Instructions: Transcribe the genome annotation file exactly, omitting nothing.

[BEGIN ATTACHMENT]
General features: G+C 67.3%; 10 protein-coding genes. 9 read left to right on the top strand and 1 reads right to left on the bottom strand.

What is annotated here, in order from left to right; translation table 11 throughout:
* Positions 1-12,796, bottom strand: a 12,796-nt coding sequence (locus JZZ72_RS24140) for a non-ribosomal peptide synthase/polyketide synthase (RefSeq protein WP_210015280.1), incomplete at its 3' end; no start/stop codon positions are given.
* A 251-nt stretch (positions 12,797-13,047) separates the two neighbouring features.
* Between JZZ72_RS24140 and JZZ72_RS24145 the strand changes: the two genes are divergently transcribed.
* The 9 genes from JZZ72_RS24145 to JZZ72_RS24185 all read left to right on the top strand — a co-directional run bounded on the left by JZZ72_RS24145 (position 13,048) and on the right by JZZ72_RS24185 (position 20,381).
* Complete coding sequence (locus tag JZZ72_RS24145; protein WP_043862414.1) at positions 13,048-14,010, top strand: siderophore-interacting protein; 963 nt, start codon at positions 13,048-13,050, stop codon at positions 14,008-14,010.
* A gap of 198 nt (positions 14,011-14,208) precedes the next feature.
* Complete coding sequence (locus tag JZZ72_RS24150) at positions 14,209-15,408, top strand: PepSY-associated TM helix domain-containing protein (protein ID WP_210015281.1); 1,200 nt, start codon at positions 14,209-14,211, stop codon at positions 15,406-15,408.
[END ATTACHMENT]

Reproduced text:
General features: G+C 67.3%; 10 protein-coding genes. 9 read left to right on the top strand and 1 reads right to left on the bottom strand.

What is annotated here, in order from left to right; translation table 11 throughout:
* Positions 1-12,796, bottom strand: a 12,796-nt coding sequence (locus JZZ72_RS24140) for a non-ribosomal peptide synthase/polyketide synthase (RefSeq protein WP_210015280.1), incomplete at its 3' end; no start/stop codon positions are given.
* A 251-nt stretch (positions 12,797-13,047) separates the two neighbouring features.
* Between JZZ72_RS24140 and JZZ72_RS24145 the strand changes: the two genes are divergently transcribed.
* The 9 genes from JZZ72_RS24145 to JZZ72_RS24185 all read left to right on the top strand — a co-directional run bounded on the left by JZZ72_RS24145 (position 13,048) and on the right by JZZ72_RS24185 (position 20,381).
* Complete coding sequence (locus tag JZZ72_RS24145; protein WP_043862414.1) at positions 13,048-14,010, top strand: siderophore-interacting protein; 963 nt, start codon at positions 13,048-13,050, stop codon at positions 14,008-14,010.
* A gap of 198 nt (positions 14,011-14,208) precedes the next feature.
* Complete coding sequence (locus tag JZZ72_RS24150) at positions 14,209-15,408, top strand: PepSY-associated TM helix domain-containing protein (protein ID WP_210015281.1); 1,200 nt, start codon at positions 14,209-14,211, stop codon at positions 15,406-15,408.